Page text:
(2015) 20 Review of Constitutional Studies 1-29
This article examines the application of the theory of the unity of the Crown in Canada in the context of Indigenous peoples. It reveals a consistent retreat by the courts from acceptance of the theory in the late nineteenth century to rejection of it in the second half of the twentieth century. This evolution of the theory' relevance, it is argued, is consistent with Canada federal structure and eventual independence from the United Kingdom. However, in a startling reversal, the Supreme Court reverted to the theory in its 2014 judgment in Grassy Narrows First Nation v Ontario (Minister of Natural Resources) to support its decision that the provinces have control over natural resource development in the areas of Canada that are covered by the numbered treaties.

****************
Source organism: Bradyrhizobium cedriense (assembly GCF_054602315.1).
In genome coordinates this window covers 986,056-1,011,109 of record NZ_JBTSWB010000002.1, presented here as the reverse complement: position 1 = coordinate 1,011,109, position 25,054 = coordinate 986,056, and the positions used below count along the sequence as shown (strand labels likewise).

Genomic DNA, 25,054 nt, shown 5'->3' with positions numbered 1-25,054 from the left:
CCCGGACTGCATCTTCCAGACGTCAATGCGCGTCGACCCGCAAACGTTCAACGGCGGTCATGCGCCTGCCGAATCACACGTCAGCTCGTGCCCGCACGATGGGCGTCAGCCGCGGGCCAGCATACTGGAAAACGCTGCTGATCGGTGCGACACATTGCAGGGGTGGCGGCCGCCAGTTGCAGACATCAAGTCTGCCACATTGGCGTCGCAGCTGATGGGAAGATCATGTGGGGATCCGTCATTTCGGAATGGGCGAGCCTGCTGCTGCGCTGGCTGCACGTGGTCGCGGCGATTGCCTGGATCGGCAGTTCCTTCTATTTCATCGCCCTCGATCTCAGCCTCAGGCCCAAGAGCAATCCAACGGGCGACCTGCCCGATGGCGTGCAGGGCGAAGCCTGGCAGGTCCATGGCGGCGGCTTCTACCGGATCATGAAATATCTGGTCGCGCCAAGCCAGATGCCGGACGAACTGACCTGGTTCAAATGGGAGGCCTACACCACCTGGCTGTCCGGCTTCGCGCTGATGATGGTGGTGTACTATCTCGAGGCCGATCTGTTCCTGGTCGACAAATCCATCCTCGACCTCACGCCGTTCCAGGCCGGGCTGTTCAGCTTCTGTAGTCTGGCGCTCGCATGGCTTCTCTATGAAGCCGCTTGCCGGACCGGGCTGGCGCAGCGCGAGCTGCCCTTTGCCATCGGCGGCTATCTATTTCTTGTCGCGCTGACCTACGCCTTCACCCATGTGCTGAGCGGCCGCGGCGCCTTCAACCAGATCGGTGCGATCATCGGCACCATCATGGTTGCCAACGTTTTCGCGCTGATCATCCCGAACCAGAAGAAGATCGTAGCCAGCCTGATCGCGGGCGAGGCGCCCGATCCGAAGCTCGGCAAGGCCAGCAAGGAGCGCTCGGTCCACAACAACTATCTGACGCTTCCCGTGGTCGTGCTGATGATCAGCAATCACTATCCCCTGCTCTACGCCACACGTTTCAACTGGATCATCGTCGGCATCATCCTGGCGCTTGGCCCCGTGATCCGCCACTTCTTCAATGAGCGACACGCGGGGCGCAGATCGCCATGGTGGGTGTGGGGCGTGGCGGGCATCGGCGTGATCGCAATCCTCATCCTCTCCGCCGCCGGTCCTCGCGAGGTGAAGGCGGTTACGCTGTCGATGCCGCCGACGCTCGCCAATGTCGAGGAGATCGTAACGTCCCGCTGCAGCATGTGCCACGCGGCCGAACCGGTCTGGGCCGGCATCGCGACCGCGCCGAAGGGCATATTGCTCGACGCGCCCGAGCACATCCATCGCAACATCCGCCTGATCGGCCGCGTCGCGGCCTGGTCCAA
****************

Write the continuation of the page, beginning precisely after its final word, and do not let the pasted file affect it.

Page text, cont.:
McNeil, Kent, "The Obsolete Theory of Crown Unity in Canada and Its Relevance to Indigenous Claims" (2015). Articles & Book Chapters. 2777.